Great Expectations

greatexpectations2 The best film version of Charles Dickens’ novel Great Expectations, I think almost everyone would agree, is David Lean’s 1946 film. It conveys the moody, Gothic air of this late work, especially with the early scenes in the fog and later at Miss Havisham’s old mansion, beautifully captured in Guy Green’s black and white photography. The casting is almost perfect as well, with Jean Simmons unforgettable as the younger Estella. This is arguably the best version of any Dickens book on film, but that writer has enough room in the universe of his imagination for many versions, and now we have a new one from director Mike Newell. It doesn’t surpass Lean’s film, and doesn’t try to, but it has its own rewards, especially for those familiar with this marvelous story.

The plot of Great Expectations centers around an orphan named Pip, living with his sister and her husband, a blacksmith, near the wild country marshes of Kent, in England. In the famous opening scene, while visiting his mother’s grave, Pip is accosted by a convict, escaped from a nearby prison ship, who frightens the boy into getting him food and a file to break his chains. The boy does so the next morning, but the convict is later captured by soldiers. As the story moves on, Pip is hired on as a kind of plaything by the rich, half-mad recluse Miss Havisham, where the boy meets her beautiful and heartless ward Estella. Later he is endowed with wealth by a mysterious benefactor, and he goes to London to become a gentleman, a process that goes to his head and causes him, regretfully, to become ashamed of his origins, and particularly of his good hearted brother-in-law Joe, the blacksmith.

Here, as in all his late fiction, Dickens turned his critical eye on the issue of class in English life. The pretensions of wealth threaten to corrupt Pip and estrange him from the things that really matter, and from his essential goodness. The film makes this theme explicit, and also takes more time to clarify the typically complex plot than Lean had leisure to do. In place of the haunting black and white, Newell’s film has a fine, although subdued, color palette, and the London scenes well convey the chaos and filth of the 19th century metropolis.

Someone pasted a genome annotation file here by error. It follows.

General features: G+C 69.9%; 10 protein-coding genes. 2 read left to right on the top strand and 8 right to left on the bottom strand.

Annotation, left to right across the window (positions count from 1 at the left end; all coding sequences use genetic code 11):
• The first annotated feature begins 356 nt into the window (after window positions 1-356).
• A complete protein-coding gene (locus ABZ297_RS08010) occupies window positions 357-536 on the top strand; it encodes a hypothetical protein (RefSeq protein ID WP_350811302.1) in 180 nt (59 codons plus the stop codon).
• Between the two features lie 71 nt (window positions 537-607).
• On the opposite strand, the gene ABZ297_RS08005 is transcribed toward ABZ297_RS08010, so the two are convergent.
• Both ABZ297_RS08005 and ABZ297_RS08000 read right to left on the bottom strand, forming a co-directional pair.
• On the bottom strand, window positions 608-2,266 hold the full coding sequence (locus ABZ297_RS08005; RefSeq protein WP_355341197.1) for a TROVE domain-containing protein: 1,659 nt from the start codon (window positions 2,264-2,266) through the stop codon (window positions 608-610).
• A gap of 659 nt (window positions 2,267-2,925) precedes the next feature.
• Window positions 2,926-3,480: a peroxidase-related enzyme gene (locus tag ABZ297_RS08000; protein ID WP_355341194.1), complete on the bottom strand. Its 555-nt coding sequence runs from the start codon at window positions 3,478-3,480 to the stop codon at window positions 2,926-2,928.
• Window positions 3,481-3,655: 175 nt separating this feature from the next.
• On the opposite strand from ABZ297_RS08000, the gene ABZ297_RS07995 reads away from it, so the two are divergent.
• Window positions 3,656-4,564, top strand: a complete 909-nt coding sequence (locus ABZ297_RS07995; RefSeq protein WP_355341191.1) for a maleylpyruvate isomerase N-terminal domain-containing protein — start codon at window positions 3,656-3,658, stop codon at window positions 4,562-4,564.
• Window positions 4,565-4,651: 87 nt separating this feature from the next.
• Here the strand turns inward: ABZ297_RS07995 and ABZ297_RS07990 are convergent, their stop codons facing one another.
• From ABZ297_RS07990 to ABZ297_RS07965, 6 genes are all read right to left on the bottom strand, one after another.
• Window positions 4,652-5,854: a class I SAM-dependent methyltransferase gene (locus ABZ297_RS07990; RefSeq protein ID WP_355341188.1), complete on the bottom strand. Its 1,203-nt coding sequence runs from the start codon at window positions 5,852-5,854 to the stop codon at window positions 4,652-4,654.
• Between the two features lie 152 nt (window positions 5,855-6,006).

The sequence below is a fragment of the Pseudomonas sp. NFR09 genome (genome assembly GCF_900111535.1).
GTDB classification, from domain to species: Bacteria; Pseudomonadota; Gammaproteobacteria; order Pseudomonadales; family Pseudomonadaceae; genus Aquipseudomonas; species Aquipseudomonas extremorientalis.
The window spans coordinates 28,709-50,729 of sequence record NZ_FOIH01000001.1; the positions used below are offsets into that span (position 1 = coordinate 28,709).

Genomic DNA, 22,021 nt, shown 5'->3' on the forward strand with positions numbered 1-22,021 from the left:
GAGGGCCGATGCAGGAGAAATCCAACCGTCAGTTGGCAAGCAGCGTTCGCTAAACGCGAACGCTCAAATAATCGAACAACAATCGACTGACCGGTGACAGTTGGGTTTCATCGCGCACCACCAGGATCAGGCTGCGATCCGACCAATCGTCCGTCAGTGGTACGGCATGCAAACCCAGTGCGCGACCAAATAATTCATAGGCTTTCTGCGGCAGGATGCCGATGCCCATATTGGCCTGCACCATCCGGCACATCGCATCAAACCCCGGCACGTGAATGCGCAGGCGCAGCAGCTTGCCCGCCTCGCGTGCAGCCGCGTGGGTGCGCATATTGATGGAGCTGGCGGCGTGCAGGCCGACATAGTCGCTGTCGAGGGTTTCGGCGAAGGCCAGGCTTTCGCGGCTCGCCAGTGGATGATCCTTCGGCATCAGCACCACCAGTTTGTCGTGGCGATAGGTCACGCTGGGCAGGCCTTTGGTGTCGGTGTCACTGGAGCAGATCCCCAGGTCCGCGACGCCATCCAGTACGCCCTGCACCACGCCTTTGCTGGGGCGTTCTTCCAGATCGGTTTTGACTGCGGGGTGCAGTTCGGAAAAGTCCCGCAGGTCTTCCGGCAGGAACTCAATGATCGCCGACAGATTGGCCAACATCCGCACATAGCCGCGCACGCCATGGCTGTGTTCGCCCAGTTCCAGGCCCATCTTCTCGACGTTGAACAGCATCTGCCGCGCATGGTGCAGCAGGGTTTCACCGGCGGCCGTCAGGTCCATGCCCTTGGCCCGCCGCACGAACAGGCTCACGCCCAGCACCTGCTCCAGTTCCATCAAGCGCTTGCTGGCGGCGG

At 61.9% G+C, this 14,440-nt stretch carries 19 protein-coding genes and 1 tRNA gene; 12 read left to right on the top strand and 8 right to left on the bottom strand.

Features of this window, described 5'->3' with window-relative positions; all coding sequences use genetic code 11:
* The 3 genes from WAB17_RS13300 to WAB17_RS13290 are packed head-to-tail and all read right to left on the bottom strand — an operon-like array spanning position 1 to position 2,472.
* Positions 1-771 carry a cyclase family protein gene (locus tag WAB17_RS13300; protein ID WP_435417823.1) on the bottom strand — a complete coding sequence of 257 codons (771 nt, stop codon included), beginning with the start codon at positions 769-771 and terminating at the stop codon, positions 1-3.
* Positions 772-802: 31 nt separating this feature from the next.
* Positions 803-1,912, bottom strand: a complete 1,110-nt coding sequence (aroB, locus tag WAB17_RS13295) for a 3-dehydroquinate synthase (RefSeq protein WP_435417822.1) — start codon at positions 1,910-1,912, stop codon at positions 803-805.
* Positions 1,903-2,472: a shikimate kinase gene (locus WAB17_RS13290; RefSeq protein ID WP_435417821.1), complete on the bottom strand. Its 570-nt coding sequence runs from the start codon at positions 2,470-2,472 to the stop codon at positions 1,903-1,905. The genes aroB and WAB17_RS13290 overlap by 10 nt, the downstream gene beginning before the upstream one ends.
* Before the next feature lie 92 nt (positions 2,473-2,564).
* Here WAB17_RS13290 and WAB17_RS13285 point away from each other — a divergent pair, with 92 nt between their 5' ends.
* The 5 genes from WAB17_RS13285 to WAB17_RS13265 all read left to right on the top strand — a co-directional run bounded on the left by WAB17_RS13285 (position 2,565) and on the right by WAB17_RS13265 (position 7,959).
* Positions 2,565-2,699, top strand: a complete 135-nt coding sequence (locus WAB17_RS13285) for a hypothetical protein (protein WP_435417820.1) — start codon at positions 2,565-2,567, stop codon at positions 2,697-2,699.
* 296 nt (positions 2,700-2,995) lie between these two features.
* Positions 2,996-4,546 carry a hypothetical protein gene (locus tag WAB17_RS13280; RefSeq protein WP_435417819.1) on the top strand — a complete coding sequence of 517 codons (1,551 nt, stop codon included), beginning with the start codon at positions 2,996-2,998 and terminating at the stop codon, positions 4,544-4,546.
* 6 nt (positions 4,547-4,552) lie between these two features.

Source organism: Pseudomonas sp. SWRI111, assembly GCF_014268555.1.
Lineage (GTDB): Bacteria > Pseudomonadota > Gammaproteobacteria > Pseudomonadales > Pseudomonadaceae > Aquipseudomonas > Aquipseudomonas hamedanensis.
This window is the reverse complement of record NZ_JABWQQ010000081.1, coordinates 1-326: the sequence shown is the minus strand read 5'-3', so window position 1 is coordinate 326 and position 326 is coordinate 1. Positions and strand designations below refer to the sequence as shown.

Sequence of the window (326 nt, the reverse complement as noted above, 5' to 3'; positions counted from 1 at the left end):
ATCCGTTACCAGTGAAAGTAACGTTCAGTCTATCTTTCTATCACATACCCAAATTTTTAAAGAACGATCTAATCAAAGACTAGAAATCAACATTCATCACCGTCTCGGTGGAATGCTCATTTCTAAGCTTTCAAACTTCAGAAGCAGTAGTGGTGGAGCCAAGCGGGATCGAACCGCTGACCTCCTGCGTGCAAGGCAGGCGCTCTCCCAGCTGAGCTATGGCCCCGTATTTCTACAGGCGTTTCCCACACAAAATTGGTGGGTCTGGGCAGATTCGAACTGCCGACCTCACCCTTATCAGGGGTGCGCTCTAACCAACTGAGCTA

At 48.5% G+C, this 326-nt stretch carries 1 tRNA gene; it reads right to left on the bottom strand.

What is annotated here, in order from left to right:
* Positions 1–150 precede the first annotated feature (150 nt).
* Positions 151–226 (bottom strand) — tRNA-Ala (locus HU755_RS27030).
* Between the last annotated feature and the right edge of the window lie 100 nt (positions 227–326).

Jeremy Irvine is serviceable in the role of Pip, essentially a point-of-view character who mirrors the fantastic variety of Dickens’ world. The stand-outs are Robbie Coltrane, imposing as the arrogant lawyer Jaggers, Ralph Fiennes as Magwitch, the convict; and Helena Bonham Carter in the crucial part of Miss Havisham, living in the dark in her perpetually faded wedding dress.

You can probably tell that I adore the fiction of Charles Dickens, and have seen more film versions of that author than I can count. Too often, they settle for a kind of pallid approximation, a superficial romantic version of the Dickens spirit, but Mike Newell, and the screenwriter David Nicholls, have a firm grasp on what the novel was trying to say, and the film can take its place among the more successful versions of Great Expectations.